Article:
Tears flowed down Alicia Wright's face as the jury forewoman yesterday pronounced "not guilty" verdicts on the first of four defendants accused of critically injuring her son, then-6-year-old Jabar Wright, in a shooting nearly two years ago.
Then the forewoman delivered the first "guilty" verdict in the trial, and Alicia Wright raised her hands, palms up, praying to and thanking Allah.
In a quiet courtroom, cleared of most spectators and family members, the jury yesterday found three of the four defendants - Raheem Collins, 26; Chris Powell, 19; and Donte Rollins, 20 - guilty of attempted murder in the Jan. 28, 2006, shooting of Jabar.
Jabar was sitting in the back seat of his grandfather Benjamin Wright's Pontiac Bonneville on Westmont Street near 29th, in Strawberry Mansion, when shots rang out about 7:45 p.m.
Authorities contended the four defendants had conspired to shoot Benjamin Wright because of a prior dispute.
Jabar has been paralyzed from the neck down.
The six-man, six-woman Common Pleas panel acquitted Kevin Norris, 28, of all charges.
After the hearing, an emotional Alicia Wright, 24, told reporters: "My son can't walk. My son can't hug me. [But] he got everything he was supposed to get today. He got justice."
Her father, Benjamin Wright, said: "I feel like God looked over us."
Moments earlier, while court was still in session, prosecutor Deborah Nixon asked that Rollins' bail be revoked.
"Take him into custody!" Nixon told sheriff's deputies.
At that, Rollins, who has maintained that he was not at the shooting scene that night, screamed out: "I didn't do nothing! I didn't do s---, man!"
He was quickly surrounded by sheriff's deputies, with one deputy ordering him:
"Put your hands behind your back and don't move!"
Other than Rollins' outburst, the defendants did not show much emotion when the verdicts were read.
Judge Rayford Means revoked Rollins' bail.
Before the jury was brought out to announce its verdicts, the judge ordered the courtroom gallery cleared except for the victims, police and reporters.
During the two-week trial, tension ran high between the defendants' families and friends and the Wright family.
The judge also said that he cleared the courtroom yesterday because a threat was made against Benjamin Wright.
Moments earlier, authorities took into custody a man in a black leather jacket who allegedly made the threat.
The key witness at the trial was LaRhonda Wright, Benjamin's wife, who was in the front passenger seat of the Pontiac when shots rang out.
She testified that she saw the four men on the corner that night.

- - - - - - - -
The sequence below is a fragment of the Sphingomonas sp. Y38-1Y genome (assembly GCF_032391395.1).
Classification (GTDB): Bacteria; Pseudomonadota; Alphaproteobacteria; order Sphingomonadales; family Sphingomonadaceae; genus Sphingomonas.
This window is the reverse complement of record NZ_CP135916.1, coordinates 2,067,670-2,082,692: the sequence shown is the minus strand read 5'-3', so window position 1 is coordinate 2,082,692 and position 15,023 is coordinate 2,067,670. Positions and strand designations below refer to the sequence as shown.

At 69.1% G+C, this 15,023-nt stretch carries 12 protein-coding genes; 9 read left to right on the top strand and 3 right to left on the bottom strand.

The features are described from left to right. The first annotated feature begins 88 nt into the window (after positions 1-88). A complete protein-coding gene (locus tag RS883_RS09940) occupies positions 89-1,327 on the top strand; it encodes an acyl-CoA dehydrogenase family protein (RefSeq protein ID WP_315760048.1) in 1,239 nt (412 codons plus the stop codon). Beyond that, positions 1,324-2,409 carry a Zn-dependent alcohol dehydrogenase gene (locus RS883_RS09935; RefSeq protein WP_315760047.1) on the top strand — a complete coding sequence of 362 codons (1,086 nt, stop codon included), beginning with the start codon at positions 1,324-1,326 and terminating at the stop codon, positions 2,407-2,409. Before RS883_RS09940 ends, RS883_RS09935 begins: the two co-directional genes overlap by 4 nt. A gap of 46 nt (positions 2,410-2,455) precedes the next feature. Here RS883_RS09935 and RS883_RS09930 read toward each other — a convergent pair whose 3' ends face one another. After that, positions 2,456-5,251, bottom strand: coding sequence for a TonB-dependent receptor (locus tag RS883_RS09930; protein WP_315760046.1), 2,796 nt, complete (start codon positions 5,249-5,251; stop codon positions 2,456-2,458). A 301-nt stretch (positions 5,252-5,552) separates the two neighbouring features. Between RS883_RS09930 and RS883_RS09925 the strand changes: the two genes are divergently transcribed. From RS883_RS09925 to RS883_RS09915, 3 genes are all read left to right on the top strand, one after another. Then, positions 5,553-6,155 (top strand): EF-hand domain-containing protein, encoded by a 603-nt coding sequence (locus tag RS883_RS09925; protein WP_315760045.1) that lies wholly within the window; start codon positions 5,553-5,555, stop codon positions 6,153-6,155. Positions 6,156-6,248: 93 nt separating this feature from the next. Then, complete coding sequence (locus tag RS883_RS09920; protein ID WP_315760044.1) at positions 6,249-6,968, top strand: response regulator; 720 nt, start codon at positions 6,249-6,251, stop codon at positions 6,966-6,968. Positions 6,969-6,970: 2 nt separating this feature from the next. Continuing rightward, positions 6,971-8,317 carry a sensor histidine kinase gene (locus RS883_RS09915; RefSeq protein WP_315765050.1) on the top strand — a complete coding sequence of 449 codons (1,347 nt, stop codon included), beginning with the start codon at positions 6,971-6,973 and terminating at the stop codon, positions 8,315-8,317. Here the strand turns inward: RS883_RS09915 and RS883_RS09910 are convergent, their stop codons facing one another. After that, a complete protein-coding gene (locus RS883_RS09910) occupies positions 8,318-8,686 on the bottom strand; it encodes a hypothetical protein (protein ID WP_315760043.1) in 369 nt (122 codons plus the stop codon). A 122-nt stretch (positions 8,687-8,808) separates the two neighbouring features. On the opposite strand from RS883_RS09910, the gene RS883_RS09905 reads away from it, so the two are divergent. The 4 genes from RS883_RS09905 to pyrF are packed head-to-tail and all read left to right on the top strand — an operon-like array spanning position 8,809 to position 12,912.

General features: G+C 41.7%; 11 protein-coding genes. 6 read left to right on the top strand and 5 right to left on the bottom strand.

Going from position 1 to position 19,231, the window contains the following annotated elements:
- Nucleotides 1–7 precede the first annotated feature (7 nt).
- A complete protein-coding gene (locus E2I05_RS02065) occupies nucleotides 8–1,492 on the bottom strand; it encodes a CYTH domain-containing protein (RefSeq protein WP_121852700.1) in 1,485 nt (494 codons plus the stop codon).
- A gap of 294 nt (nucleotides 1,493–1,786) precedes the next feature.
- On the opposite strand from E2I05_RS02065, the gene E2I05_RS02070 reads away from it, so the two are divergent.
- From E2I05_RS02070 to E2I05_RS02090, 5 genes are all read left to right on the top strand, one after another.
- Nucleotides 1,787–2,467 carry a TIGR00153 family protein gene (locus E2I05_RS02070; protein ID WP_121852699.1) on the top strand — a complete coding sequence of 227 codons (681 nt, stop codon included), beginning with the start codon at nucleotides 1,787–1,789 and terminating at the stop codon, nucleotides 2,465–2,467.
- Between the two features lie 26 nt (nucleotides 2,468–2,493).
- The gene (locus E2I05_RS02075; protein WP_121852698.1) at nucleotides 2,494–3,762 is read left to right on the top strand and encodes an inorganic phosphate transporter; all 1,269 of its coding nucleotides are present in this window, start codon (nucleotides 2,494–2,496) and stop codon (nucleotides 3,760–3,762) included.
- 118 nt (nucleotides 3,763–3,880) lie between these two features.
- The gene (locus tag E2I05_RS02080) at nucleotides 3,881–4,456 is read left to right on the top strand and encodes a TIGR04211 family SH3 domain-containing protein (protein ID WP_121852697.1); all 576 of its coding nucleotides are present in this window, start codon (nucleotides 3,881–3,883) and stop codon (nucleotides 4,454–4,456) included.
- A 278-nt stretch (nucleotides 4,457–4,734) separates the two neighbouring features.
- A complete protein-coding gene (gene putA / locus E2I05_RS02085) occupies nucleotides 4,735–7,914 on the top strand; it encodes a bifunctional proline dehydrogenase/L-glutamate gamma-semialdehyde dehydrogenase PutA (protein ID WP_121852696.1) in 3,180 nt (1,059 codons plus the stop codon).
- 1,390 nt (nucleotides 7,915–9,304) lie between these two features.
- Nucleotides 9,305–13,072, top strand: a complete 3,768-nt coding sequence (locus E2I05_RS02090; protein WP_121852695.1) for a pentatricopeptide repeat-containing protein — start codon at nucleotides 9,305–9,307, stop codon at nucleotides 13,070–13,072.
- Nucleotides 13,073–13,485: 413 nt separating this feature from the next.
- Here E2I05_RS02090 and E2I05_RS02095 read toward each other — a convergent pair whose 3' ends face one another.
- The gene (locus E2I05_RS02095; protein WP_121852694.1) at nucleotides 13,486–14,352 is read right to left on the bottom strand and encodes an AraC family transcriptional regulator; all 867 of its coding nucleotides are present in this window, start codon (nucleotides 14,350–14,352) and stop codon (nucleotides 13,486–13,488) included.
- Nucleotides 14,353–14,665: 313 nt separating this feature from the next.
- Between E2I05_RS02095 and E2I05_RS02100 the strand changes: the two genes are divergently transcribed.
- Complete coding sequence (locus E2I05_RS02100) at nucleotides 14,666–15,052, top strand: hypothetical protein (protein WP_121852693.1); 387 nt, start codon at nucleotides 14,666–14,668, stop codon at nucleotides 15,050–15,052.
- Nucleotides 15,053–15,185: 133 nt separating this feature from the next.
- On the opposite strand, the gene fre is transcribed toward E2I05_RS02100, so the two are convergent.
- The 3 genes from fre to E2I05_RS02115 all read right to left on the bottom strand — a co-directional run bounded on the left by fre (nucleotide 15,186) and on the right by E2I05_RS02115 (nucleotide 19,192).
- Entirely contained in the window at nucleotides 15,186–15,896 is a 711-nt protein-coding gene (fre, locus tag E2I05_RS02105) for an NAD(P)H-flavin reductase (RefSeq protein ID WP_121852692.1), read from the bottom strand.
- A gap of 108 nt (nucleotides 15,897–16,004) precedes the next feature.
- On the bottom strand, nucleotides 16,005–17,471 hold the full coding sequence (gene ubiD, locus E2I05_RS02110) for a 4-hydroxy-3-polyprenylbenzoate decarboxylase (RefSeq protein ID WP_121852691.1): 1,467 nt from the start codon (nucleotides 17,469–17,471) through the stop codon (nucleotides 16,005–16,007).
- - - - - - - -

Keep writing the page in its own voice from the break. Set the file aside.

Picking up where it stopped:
Benjamin and LaRhonda's daughter Aneena, then 10, was in the back of the car with Jabar.
The jury reached its verdicts at 1 p.m. on the third day of deliberations.
The panel also found Collins, Powell and Rollins guilty of: conspiracy to kill Benjamin Wright; weapons offenses; aggravated assault in Jabar's case, and three counts of attempted aggravated assault in connection with the other Wright members in the car.
After the verdicts, Nixon praised LaRhonda Wright for having the courage to testify in the case.
She said there were "a lot more people" that night who saw what happened, but were "afraid to speak out."
Defense attorney Nino V. Tinari, who represented Rollins, said he was "extremely disappointed" with the verdict.
"When you have a child that's injured severely," the case becomes "overwhelmed by the emotional arguments," he said.
Tinari said he was confident that Rollins was not at the scene that night, but was in the South Street area.
During the trial, he showed the jury store surveillance videos of a man said to be Rollins at the Net clothing store at the Gallery mall, on Market Street near 8th, at 6:18 that night, and another video showing a man said to be Rollins entering the Net store on South Street near 5th at 8 p.m.
Michael Giampietro, Collins' attorney, also said he was "disappointed."
Robert J. Dixon, Powell's attorney, maintained the state "never proved anything besides [his client] being possibly out there" near the shooting that night.
The three attorneys said they expected to appeal after sentencing - scheduled for April 17.
Leanne Litwin, attorney for Norris, who was acquitted, maintained her client was not at the scene that night.
But, she said, if jurors believed LaRhonda's testimony that he was there, they might have thought he was not involved because he was said to be farther away from the car than the other three men.
The acquittal does not mean Norris is free.
He still must serve the remainder of a federal sentence in a gun case. Last night, Alicia Wright said she wasn't surprised Norris was acquitted.
She said the judge did not allow the jury to hear information about Norris' criminal past during the trial. *